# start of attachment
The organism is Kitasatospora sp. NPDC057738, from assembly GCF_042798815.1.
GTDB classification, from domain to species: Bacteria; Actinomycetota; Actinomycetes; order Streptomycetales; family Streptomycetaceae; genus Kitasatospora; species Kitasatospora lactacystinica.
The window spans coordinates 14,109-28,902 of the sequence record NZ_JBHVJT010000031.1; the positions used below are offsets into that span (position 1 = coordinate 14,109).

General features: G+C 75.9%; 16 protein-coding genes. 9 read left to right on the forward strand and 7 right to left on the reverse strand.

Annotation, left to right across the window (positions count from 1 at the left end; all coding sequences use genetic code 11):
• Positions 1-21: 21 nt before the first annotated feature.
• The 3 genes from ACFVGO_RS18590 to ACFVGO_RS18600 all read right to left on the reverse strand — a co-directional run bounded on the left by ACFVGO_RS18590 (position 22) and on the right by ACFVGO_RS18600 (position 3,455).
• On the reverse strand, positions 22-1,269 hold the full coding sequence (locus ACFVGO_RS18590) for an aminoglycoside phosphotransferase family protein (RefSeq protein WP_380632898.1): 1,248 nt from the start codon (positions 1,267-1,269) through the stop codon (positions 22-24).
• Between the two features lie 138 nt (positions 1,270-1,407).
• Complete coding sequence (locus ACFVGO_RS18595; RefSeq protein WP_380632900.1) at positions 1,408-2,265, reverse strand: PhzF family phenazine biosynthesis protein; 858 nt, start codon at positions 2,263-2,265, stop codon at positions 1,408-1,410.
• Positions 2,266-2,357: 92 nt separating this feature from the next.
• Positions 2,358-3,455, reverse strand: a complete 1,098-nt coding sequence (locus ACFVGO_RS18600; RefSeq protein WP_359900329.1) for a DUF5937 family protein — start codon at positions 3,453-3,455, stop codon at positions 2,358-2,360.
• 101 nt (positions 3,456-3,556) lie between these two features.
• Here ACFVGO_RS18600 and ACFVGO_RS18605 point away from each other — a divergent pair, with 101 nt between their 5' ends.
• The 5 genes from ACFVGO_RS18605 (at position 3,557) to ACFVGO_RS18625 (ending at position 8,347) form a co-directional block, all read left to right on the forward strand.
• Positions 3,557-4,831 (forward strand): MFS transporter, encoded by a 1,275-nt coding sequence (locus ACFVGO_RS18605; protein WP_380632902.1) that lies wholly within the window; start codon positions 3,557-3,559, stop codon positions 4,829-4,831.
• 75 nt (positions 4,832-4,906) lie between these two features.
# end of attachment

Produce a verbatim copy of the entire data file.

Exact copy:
The organism is Kitasatospora sp. NPDC057738, from assembly GCF_042798815.1.
GTDB classification, from domain to species: Bacteria; Actinomycetota; Actinomycetes; order Streptomycetales; family Streptomycetaceae; genus Kitasatospora; species Kitasatospora lactacystinica.
The window spans coordinates 14,109-28,902 of the sequence record NZ_JBHVJT010000031.1; the positions used below are offsets into that span (position 1 = coordinate 14,109).

General features: G+C 75.9%; 16 protein-coding genes. 9 read left to right on the forward strand and 7 right to left on the reverse strand.

Annotation, left to right across the window (positions count from 1 at the left end; all coding sequences use genetic code 11):
• Positions 1-21: 21 nt before the first annotated feature.
• The 3 genes from ACFVGO_RS18590 to ACFVGO_RS18600 all read right to left on the reverse strand — a co-directional run bounded on the left by ACFVGO_RS18590 (position 22) and on the right by ACFVGO_RS18600 (position 3,455).
• On the reverse strand, positions 22-1,269 hold the full coding sequence (locus ACFVGO_RS18590) for an aminoglycoside phosphotransferase family protein (RefSeq protein WP_380632898.1): 1,248 nt from the start codon (positions 1,267-1,269) through the stop codon (positions 22-24).
• Between the two features lie 138 nt (positions 1,270-1,407).
• Complete coding sequence (locus ACFVGO_RS18595; RefSeq protein WP_380632900.1) at positions 1,408-2,265, reverse strand: PhzF family phenazine biosynthesis protein; 858 nt, start codon at positions 2,263-2,265, stop codon at positions 1,408-1,410.
• Positions 2,266-2,357: 92 nt separating this feature from the next.
• Positions 2,358-3,455, reverse strand: a complete 1,098-nt coding sequence (locus ACFVGO_RS18600; RefSeq protein WP_359900329.1) for a DUF5937 family protein — start codon at positions 3,453-3,455, stop codon at positions 2,358-2,360.
• 101 nt (positions 3,456-3,556) lie between these two features.
• Here ACFVGO_RS18600 and ACFVGO_RS18605 point away from each other — a divergent pair, with 101 nt between their 5' ends.
• The 5 genes from ACFVGO_RS18605 (at position 3,557) to ACFVGO_RS18625 (ending at position 8,347) form a co-directional block, all read left to right on the forward strand.
• Positions 3,557-4,831 (forward strand): MFS transporter, encoded by a 1,275-nt coding sequence (locus ACFVGO_RS18605; protein WP_380632902.1) that lies wholly within the window; start codon positions 3,557-3,559, stop codon positions 4,829-4,831.
• 75 nt (positions 4,832-4,906) lie between these two features.